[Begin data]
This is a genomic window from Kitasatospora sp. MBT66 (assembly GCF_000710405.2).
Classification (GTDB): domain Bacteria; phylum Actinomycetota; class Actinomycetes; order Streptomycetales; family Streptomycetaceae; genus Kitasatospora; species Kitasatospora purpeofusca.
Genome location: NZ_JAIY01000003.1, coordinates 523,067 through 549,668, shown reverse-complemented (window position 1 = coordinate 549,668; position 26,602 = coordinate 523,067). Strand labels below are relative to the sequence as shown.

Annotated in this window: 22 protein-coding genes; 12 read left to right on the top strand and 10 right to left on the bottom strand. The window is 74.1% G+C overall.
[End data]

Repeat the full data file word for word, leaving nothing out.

This is a genomic window from Kitasatospora sp. MBT66 (assembly GCF_000710405.2).
Classification (GTDB): domain Bacteria; phylum Actinomycetota; class Actinomycetes; order Streptomycetales; family Streptomycetaceae; genus Kitasatospora; species Kitasatospora purpeofusca.
Genome location: NZ_JAIY01000003.1, coordinates 523,067 through 549,668, shown reverse-complemented (window position 1 = coordinate 549,668; position 26,602 = coordinate 523,067). Strand labels below are relative to the sequence as shown.

Annotated in this window: 22 protein-coding genes; 12 read left to right on the top strand and 10 right to left on the bottom strand. The window is 74.1% G+C overall.